This article is part of the Media Monitoring Highlights of March, a monthly overview of the most significant results of our monitoring of traditional and new media in Belgium, France, Germany, Greece, Hungary, and the United Kingdom.
Date of publication: 4 March 2020
Media outlet: The Guardian, British daily newspaper
Cartoonist: Steve Bell
Description of the anti-Hindu content: This cartoon, which was created by Steve Bell for The Guardian, shows the ebuyoth drawn as cows with horns and with rings through their noses. There was outcry at the cartoon, as many people felt that it was offensive towards Patel’s Hindu heritage. Former Chancellor Sajid Javid called out the cartoon, writing on Twitter: “Reminiscent of anti-Semitic cartoons from the last century. Incredibly offensive. @guardian should know better.” Despite backlash, the Guardian did not remove or offer a defence of the cartoon.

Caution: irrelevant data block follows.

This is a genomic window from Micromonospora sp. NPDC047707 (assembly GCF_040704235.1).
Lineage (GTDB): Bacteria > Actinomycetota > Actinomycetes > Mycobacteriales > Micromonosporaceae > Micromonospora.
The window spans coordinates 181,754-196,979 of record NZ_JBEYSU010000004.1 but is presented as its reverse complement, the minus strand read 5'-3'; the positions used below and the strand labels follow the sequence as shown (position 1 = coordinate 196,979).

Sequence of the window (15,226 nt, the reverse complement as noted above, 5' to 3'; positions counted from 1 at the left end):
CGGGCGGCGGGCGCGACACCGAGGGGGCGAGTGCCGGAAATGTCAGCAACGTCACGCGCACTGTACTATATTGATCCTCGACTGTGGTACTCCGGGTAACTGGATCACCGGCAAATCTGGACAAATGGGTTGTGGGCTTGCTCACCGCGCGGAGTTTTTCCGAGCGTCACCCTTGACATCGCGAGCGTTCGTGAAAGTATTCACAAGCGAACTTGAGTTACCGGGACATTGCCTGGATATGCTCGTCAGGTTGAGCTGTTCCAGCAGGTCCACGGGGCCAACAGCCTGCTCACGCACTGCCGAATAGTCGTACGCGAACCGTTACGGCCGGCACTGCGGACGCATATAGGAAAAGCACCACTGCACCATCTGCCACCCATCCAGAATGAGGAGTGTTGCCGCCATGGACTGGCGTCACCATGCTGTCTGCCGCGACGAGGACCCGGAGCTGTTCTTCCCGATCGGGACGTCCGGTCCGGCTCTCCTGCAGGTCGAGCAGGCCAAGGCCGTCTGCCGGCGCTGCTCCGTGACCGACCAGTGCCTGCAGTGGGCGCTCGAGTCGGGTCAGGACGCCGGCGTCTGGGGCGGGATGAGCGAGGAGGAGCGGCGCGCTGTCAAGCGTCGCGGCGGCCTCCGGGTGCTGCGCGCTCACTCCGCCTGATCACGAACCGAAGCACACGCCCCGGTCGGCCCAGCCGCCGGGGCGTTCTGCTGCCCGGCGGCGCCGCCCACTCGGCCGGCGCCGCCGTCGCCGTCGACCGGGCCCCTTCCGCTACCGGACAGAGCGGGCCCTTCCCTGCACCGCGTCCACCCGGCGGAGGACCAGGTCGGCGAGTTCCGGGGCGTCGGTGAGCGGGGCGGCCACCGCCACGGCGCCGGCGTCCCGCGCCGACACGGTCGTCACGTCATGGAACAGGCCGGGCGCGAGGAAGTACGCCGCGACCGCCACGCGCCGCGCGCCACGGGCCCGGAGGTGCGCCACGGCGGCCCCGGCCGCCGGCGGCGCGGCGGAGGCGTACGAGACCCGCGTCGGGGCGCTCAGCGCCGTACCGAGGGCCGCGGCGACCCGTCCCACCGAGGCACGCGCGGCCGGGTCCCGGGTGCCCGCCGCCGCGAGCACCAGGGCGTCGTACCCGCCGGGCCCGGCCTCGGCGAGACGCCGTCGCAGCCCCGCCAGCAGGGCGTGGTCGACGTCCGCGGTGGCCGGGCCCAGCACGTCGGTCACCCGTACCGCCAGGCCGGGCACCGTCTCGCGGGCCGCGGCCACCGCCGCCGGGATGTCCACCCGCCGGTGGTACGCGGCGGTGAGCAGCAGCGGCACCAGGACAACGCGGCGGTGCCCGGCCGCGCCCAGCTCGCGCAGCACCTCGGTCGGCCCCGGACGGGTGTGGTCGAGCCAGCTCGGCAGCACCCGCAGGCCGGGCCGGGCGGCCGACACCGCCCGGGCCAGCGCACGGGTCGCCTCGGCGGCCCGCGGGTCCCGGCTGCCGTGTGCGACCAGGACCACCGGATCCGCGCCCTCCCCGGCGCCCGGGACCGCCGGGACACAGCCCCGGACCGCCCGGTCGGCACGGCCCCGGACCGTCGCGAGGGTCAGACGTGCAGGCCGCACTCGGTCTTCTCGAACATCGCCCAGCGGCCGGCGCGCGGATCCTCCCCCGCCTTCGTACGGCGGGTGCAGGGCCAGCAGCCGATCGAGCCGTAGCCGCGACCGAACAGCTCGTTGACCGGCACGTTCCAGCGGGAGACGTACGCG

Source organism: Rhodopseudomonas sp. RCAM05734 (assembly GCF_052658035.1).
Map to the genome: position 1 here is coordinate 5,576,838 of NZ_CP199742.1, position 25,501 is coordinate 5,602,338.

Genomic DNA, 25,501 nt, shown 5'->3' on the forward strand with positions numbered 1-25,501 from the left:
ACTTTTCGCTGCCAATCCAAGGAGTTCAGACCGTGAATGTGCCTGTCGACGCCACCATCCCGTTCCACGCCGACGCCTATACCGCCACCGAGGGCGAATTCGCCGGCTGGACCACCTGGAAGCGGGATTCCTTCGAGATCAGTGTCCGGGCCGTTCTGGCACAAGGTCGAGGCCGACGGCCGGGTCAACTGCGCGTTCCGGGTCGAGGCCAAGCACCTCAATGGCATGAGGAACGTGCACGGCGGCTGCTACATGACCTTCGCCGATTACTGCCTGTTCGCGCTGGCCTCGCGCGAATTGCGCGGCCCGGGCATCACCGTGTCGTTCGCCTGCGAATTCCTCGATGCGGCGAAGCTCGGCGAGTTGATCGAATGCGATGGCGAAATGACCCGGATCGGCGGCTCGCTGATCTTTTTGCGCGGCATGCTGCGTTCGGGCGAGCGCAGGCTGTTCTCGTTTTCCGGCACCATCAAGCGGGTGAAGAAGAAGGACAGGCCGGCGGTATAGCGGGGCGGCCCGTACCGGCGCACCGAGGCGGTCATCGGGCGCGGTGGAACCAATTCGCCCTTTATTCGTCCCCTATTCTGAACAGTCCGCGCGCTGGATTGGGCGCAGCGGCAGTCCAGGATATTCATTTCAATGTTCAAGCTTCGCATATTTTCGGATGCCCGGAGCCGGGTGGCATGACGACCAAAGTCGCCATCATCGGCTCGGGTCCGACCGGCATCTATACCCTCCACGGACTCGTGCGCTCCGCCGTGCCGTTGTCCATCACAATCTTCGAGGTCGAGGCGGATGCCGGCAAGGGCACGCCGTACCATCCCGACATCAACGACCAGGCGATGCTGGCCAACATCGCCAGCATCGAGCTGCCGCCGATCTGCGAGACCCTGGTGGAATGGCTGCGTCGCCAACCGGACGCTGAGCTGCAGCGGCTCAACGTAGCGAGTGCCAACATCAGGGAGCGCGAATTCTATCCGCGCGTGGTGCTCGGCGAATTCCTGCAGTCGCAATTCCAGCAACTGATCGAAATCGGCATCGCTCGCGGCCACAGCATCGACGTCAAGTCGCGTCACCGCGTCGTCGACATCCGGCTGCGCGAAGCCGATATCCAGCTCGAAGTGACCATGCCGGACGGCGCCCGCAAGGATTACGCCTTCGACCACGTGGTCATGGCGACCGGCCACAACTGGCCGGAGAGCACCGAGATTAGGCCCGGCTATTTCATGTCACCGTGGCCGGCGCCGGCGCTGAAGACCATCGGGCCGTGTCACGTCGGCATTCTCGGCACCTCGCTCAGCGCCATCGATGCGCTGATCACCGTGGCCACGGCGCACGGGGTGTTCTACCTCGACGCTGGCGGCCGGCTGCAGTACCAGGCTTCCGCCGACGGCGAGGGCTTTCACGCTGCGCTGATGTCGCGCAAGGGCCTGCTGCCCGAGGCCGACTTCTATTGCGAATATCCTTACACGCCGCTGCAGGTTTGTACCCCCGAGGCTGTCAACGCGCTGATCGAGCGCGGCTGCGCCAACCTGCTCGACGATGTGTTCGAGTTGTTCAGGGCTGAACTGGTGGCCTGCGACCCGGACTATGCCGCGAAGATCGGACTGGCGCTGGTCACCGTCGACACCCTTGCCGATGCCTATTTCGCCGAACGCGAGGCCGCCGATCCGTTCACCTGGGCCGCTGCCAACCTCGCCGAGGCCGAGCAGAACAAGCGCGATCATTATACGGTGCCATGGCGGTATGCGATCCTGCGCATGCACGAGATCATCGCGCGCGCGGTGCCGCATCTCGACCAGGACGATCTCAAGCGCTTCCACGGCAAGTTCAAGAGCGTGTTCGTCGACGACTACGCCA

Myth debunked: Priti Patel is Hindu, and many saw this cartoon as Hinduphobic due to the illustration of both her and Boris Johnson as cows. The Hindu Human Rights group explains: "The discourse around that is a classic example of medieval ‘witch hunting’ where an accusation of the ‘blasphemy’ of her ‘being a bully’ was made and out came the stereotype of a ‘bull’. The bull is an ancient and sacred symbol of Hinduism, prevalent throughout Hindu iconography as Nandi. It is depicted on the helm of Vedic sea vessels. It links Hinduism to its origins of indigenous, ‘heathen’ worship. Social media comments have compared the depiction as similar to anti-Semitic portrayal of Jews by Nazis. Hinduphobic attacks frequently utilise the worship of cows to diminish indigenous traditional knowledge, whilst distributing the blame for isolated accounts of cow protection gangs across the entire community as ‘violent’.” It is unclear why Steve Bell chose to depict Patel and Johnson as cows, and The Guardian has offered no explanation on this matter. On the topic, the British Tamil Conservatives added: “This cartoon is offensive on every level. – It’s anti-Hindu. It portrays the Home Secretary, of Hindu origin as a cow. A sacred symbol for Hindus. – It's racist and – misogynist. It’s plainly unacceptable! It may constitute a hate crime.” Hateful caricatures are unfortunately something that many religious communities have had to deal with, and it is unacceptable for it to take place in a major British newspaper.
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